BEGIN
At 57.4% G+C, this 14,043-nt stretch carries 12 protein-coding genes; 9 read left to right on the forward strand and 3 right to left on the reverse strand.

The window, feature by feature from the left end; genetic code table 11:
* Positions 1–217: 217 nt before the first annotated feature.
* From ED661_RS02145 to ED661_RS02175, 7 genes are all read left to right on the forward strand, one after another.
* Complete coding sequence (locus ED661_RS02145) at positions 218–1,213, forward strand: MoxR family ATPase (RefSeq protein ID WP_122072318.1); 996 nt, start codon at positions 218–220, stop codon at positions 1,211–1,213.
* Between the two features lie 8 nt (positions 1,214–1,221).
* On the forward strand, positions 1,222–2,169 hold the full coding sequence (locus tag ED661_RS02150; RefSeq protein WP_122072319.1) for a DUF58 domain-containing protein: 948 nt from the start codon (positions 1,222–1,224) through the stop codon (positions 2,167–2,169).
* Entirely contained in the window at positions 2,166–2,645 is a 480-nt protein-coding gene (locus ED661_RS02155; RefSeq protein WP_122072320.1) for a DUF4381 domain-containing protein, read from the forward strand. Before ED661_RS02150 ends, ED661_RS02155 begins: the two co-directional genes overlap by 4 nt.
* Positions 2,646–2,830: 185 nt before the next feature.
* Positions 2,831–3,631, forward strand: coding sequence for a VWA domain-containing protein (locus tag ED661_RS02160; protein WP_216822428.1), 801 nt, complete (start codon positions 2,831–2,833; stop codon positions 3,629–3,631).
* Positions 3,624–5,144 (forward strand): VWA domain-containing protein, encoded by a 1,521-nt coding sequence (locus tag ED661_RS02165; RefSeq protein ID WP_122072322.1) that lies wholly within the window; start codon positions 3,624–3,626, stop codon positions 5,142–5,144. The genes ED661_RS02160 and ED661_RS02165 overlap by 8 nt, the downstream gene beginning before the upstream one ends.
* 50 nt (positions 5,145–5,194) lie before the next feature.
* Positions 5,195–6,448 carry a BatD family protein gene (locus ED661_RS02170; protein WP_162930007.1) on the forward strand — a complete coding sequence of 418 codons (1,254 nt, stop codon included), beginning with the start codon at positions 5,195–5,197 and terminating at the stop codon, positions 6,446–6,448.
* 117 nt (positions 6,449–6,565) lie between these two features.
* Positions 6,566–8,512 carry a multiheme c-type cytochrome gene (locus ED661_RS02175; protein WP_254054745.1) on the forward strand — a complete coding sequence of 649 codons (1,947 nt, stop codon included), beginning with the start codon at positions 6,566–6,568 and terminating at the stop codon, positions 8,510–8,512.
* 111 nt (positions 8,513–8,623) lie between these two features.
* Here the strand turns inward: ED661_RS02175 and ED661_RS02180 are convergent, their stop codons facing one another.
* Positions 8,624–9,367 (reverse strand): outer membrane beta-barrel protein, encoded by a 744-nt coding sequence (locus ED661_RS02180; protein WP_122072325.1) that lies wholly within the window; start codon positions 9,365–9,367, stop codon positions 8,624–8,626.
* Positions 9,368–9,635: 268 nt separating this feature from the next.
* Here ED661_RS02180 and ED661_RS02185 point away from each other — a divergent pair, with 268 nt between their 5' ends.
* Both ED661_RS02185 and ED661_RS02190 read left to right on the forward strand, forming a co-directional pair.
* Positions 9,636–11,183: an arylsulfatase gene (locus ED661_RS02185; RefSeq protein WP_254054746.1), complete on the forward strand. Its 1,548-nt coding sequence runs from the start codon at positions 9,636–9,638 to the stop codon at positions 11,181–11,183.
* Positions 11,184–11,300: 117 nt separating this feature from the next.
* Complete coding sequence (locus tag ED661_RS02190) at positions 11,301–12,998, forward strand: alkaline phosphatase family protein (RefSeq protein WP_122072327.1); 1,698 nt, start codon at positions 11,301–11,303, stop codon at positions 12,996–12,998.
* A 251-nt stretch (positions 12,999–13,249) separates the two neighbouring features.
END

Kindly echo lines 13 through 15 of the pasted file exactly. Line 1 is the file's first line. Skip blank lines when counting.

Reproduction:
* Positions 5,195–6,448 carry a BatD family protein gene (locus ED661_RS02170; protein WP_162930007.1) on the forward strand — a complete coding sequence of 418 codons (1,254 nt, stop codon included), beginning with the start codon at positions 5,195–5,197 and terminating at the stop codon, positions 6,446–6,448.
* 117 nt (positions 6,449–6,565) lie between these two features.
* Positions 6,566–8,512 carry a multiheme c-type cytochrome gene (locus ED661_RS02175; protein WP_254054745.1) on the forward strand — a complete coding sequence of 649 codons (1,947 nt, stop codon included), beginning with the start codon at positions 6,566–6,568 and terminating at the stop codon, positions 8,510–8,512.